I got the idea for this skirt in September, I thought it would be nice to make it a two-color skirt in autumn shades, with a fabric and length that would work for rainy days when I like to wear my boots. Since the orange I could find was too flashy, I chose dark red and brown cotton serge.

The firsts of this skirt:

  • first Burda pattern
  • first fitted skirt without a waist band (there is a waist facing)
  • first “real” invisible zipper with an invisible zipper foot. It’s still not perfect but it’s better than before (when I used a regular zipper foot).
  • first use of a serger during the sewing lessons (we have two!), to finish the bottom of the facing and the bottom of the skirt (the teacher feared it would be too bulky with a real hem so the end was just serged and folded once).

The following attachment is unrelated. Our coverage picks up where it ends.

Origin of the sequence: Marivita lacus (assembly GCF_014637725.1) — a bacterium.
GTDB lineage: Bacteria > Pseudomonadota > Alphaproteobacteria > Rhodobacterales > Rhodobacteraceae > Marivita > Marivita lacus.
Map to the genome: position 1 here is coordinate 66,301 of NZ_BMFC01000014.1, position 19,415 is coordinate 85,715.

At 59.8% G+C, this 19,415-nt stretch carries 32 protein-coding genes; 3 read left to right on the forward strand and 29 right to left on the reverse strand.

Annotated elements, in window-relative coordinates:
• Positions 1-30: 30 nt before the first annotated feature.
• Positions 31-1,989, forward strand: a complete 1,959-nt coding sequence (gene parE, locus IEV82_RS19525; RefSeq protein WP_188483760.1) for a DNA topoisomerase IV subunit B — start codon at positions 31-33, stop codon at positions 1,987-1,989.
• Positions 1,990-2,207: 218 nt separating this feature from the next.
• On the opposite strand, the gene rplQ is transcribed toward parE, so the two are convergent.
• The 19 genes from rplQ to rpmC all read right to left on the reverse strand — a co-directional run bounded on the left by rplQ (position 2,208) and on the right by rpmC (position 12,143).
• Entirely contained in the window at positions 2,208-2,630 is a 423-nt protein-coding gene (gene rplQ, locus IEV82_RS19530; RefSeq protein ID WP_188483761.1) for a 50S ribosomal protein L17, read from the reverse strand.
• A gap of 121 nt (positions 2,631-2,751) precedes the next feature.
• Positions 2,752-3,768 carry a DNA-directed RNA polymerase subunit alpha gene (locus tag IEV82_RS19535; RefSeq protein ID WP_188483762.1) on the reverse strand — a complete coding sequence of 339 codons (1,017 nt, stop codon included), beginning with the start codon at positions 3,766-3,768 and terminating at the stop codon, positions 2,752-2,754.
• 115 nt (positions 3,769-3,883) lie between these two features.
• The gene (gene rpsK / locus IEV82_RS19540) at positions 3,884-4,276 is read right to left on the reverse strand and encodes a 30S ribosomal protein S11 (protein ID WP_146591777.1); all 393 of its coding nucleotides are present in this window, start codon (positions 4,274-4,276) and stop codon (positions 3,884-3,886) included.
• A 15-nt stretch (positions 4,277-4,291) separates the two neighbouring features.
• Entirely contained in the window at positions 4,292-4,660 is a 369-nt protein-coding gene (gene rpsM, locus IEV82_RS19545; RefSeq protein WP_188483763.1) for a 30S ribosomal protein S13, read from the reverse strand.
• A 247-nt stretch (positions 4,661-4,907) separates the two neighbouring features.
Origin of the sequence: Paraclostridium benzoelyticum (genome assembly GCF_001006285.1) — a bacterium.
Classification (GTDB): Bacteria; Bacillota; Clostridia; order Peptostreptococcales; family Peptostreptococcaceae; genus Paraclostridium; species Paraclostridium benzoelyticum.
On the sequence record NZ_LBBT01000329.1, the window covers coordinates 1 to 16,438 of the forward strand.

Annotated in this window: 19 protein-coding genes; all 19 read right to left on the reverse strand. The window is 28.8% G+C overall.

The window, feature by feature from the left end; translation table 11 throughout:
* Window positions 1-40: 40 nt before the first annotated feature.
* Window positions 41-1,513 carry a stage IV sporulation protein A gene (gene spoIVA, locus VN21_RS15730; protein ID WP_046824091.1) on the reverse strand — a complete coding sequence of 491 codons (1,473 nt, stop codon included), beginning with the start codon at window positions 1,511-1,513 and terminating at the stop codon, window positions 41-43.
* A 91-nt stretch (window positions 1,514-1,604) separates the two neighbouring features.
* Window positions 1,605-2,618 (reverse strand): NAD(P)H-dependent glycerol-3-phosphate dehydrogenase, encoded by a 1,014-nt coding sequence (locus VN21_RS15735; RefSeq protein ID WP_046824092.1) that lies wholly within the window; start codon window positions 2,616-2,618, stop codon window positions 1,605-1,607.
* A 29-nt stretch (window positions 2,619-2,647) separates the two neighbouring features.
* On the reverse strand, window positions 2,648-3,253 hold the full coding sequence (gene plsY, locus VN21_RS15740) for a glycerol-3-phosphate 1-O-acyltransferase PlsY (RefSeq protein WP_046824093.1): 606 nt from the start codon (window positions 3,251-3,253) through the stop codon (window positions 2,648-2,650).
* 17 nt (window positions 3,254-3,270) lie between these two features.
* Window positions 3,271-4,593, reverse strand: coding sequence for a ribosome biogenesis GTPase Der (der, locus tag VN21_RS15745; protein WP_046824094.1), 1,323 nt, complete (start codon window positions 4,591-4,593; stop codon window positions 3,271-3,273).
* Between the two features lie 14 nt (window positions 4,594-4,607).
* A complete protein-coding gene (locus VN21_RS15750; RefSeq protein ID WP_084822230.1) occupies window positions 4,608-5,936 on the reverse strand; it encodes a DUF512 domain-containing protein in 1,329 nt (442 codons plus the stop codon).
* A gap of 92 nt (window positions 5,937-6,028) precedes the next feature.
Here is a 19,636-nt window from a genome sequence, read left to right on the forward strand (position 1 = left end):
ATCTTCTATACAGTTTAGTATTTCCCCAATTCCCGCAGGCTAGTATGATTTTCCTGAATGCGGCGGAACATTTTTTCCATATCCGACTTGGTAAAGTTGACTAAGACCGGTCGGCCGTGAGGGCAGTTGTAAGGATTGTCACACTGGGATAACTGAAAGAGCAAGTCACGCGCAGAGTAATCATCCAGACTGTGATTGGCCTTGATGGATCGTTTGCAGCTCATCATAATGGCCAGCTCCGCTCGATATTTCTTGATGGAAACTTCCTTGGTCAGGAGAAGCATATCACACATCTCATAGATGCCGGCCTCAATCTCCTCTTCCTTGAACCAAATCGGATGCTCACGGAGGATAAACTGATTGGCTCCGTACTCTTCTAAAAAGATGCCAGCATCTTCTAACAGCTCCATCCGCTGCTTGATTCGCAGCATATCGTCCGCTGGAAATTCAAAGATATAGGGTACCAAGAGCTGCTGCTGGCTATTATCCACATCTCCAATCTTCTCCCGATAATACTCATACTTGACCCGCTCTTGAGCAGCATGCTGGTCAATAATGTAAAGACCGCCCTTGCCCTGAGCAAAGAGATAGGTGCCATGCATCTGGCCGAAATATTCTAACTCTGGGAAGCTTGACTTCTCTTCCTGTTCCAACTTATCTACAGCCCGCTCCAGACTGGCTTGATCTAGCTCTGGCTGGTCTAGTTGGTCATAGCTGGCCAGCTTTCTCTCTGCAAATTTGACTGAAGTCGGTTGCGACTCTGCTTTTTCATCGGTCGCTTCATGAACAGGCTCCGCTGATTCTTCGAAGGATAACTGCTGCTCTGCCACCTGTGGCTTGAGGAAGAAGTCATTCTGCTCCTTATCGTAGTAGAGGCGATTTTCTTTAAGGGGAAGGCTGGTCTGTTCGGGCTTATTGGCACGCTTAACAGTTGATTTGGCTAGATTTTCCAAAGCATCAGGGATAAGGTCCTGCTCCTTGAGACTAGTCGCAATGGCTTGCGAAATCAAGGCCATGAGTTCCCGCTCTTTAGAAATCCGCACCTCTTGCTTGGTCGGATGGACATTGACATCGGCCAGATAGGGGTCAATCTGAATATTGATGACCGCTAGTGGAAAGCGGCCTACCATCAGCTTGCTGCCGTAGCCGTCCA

• first patch pockets (and first pockets )

Technical details and pattern modifications :

  • according to their size chart I started with a size 36 at the waist and went to a size 40 at the hips. Since I wanted it as A-line shaped as possible I liked having a larger size at the bottom. It turns out their size 36 is quite large, because after I basted the skirt and tried it on we removed a few more centimeters at each seam between the waist and the hips (that’s when it’s useful to be with a teacher who can mark the changes while you’re wearing the skirt). That said, the picture and description were not clear as to where the skirt is supposed to sit: natural or low waist? We went with my natural waist.
  • I lengthened it, but I don’t remember how much
  • I didn’t place the pockets at the same height